Ticks in Maine
Ticks are a growing problem in Maine but understanding them will give you an advantage.
According to the Maine Medical Center, there have been 16 species of ticks identified in the state of Maine. These ticks are listed below. Although there are a great deal of ticks that have been discovered in Maine, the most common are the American Dog Tick, the Black Legged Tick (aka Deer Tick) and the Woodchuck Tick.
Ticks are in the class Arachnida along with spiders, scorpions, mites and more. Ticks are ectoparasites.
Ecto = external. Parasite = an organism living in or on another organism in order to obtain nutrients, grow, or multiply often in a state that directly or indirectly harms the host
Ticks have four stages in their development cycle. Egg, larva , nymph and adult. Larvae hatch from the eggs in the spring and search for a host to feed upon. This is usually a mouse, chipmunk or similar sized small mammal. The larva will then wait until the following spring to molt into a nymph. Nymphs will normally feed during the summer on small mammals including pets, or humans. These nymphs will then molt into adults during the fall. Both male and female ticks will quest for a larger mammal to feed and mate on before the males fall off and die and the female falls off and begins egg production.
Tick Activity, Risk and Management
Reports of tick activity begin when the snow melts and temperatures reach the upper 40s. Tick activity is often reported when you might still see snow on the ground in places. Finding a host is completed by a process called “questing” where they climb blades of grass or similar vegetation and reach their legs out to latch onto an animal or person traveling by. Ticks can sense the CO2 when a mammal gets near.
Ticks need moisture to survive and tend to stay in shaded areas or under leaves to prevent drying out in the sun. Keeping your yard free of leaves, pine spills and grass clippings as well as leaving your grass grow being overgrown can help make your yard inhospitable for ticks. During the warmest parts of the day, ticks will climb down from the top of vegetation to the ground where the humidity tends to be higher.
Ticks are of special concern because the are vectors of human disease. In Maine, the most commonly observed tick borne illnesses are Lyme Disease, Anaplasmosis and Babesiosis. More rarely reported in Maine are Borrelia miyamotoi disease and Powassan encephalitis.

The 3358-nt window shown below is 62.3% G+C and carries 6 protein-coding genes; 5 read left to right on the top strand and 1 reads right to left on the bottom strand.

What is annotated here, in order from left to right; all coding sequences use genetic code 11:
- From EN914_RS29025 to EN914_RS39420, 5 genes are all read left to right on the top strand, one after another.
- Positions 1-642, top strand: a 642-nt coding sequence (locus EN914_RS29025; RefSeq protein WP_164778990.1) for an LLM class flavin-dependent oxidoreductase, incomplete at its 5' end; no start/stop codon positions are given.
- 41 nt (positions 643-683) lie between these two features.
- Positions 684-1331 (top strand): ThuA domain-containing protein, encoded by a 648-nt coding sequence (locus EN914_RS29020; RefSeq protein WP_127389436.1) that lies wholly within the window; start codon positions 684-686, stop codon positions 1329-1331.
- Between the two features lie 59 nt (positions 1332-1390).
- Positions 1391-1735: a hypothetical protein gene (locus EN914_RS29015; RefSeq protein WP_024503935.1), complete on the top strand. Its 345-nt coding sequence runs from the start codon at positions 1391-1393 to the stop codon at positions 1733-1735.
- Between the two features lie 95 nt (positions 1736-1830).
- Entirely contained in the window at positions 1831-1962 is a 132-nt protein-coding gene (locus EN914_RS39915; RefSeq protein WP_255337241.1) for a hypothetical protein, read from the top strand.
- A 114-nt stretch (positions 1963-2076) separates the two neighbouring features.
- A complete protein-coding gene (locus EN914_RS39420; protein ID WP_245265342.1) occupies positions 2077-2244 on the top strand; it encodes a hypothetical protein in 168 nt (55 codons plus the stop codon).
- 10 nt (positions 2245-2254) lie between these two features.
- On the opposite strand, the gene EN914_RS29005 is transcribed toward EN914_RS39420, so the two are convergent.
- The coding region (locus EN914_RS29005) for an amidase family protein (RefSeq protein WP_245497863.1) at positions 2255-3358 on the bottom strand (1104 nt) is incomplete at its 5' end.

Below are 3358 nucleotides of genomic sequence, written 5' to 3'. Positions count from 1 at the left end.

Tick management in Maine usually involves broadcast pesticide applications of pyrethroid insecticide/acaricide or less often, insecticides comprised largely of botanical oils. Other options include ticks boxes or tick tubes that use pyrethroid impregnated cotton balls that target small rodents which use the cotton balls as nesting material and apply themselves with the preventative pesticide in the process.
Tick boxes work in a similar way using non-toxic bait to lure mice and chipmunks into a box and in the process, coating the top of the rodent with a dose of fipronil (phenylpyrazole family, also found in Frontline pet treatment). Both the tick tubs and tick boxes target tick larvae and nymphs as they are most likely to be feeding on a mouse or chipmunk. For that reason, it has a generational effect and are expect to reach optimal levels of control from the second and third years of use and beyond.
· Deer Tick 0r Black Legged Tick (Ixodes scapularis)
· Woodchuck Tick (Ixodes cookei)
· Squirrel Tick (Ixodes marxi)
· Mouse Tick (Ixodes muris)
· Vole Tick (Ixodes angustus)
· American Dog Tick (Dermacentor variabilis)
· Moose Tick (Dermacentor albipictus)
· Rabbit Tick (Haemaphysalis leporispalustris)
· Lone Star Tick (Amblyomma americanum)
· Brown Dog Tick (Rhipicephalus sanguineus)
· Ixodes brunneus
· Ixodes dentatus
· Ixodes uriae
· Ixodes gregsoni
· Haemaphyhysalis chordeilis
· Ixodes banksi